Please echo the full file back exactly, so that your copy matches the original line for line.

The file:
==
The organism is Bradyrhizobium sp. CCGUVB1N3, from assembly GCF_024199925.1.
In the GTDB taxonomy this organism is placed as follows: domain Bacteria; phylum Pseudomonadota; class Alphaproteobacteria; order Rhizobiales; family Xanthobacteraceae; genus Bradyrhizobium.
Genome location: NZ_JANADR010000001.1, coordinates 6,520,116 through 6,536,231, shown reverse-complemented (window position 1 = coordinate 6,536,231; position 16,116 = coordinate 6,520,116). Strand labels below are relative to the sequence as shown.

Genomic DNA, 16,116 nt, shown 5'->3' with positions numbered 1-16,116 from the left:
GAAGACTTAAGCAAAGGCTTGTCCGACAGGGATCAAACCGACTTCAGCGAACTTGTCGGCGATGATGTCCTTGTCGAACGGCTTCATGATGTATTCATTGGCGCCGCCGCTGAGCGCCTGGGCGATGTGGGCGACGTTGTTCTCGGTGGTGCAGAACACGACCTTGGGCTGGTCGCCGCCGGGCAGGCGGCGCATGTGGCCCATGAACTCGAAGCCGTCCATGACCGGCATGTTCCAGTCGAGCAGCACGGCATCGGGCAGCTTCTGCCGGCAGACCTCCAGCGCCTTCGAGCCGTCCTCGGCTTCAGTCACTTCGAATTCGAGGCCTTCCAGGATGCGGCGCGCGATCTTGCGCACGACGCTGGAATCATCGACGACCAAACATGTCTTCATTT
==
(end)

The organism is Bradyrhizobium sp. CCGUVB1N3, from assembly GCF_024199925.1.
In the GTDB taxonomy this organism is placed as follows: domain Bacteria; phylum Pseudomonadota; class Alphaproteobacteria; order Rhizobiales; family Xanthobacteraceae; genus Bradyrhizobium.
Genome location: NZ_JANADR010000001.1, coordinates 6,520,116 through 6,536,231, shown reverse-complemented (window position 1 = coordinate 6,536,231; position 16,116 = coordinate 6,520,116). Strand labels below are relative to the sequence as shown.

Genomic DNA, 16,116 nt, shown 5'->3' with positions numbered 1-16,116 from the left:
GAAGACTTAAGCAAAGGCTTGTCCGACAGGGATCAAACCGACTTCAGCGAACTTGTCGGCGATGATGTCCTTGTCGAACGGCTTCATGATGTATTCATTGGCGCCGCCGCTGAGCGCCTGGGCGATGTGGGCGACGTTGTTCTCGGTGGTGCAGAACACGACCTTGGGCTGGTCGCCGCCGGGCAGGCGGCGCATGTGGCCCATGAACTCGAAGCCGTCCATGACCGGCATGTTCCAGTCGAGCAGCACGGCATCGGGCAGCTTCTGCCGGCAGACCTCCAGCGCCTTCGAGCCGTCCTCGGCTTCAGTCACTTCGAATTCGAGGCCTTCCAGGATGCGGCGCGCGATCTTGCGCACGACGCTGGAATCATCGACGACCAAACATGTCTTCATTT